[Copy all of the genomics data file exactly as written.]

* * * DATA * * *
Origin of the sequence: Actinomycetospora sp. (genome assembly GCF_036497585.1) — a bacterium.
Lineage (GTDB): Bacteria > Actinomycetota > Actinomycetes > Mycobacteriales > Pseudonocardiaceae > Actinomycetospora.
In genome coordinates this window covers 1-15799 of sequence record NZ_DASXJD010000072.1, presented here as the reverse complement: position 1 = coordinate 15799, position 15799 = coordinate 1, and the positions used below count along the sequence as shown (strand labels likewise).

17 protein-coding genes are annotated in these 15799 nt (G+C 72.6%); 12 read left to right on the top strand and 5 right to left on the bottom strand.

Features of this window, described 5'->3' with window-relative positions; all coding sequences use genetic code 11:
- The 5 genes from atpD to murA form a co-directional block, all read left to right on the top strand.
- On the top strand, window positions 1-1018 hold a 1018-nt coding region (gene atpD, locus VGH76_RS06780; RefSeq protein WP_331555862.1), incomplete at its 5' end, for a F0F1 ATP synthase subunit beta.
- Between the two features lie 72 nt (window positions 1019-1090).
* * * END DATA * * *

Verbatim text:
Origin of the sequence: Actinomycetospora sp. (genome assembly GCF_036497585.1) — a bacterium.
Lineage (GTDB): Bacteria > Actinomycetota > Actinomycetes > Mycobacteriales > Pseudonocardiaceae > Actinomycetospora.
In genome coordinates this window covers 1-15799 of sequence record NZ_DASXJD010000072.1, presented here as the reverse complement: position 1 = coordinate 15799, position 15799 = coordinate 1, and the positions used below count along the sequence as shown (strand labels likewise).

17 protein-coding genes are annotated in these 15799 nt (G+C 72.6%); 12 read left to right on the top strand and 5 right to left on the bottom strand.

Features of this window, described 5'->3' with window-relative positions; all coding sequences use genetic code 11:
- The 5 genes from atpD to murA form a co-directional block, all read left to right on the top strand.
- On the top strand, window positions 1-1018 hold a 1018-nt coding region (gene atpD, locus VGH76_RS06780; RefSeq protein WP_331555862.1), incomplete at its 5' end, for a F0F1 ATP synthase subunit beta.
- Between the two features lie 72 nt (window positions 1019-1090).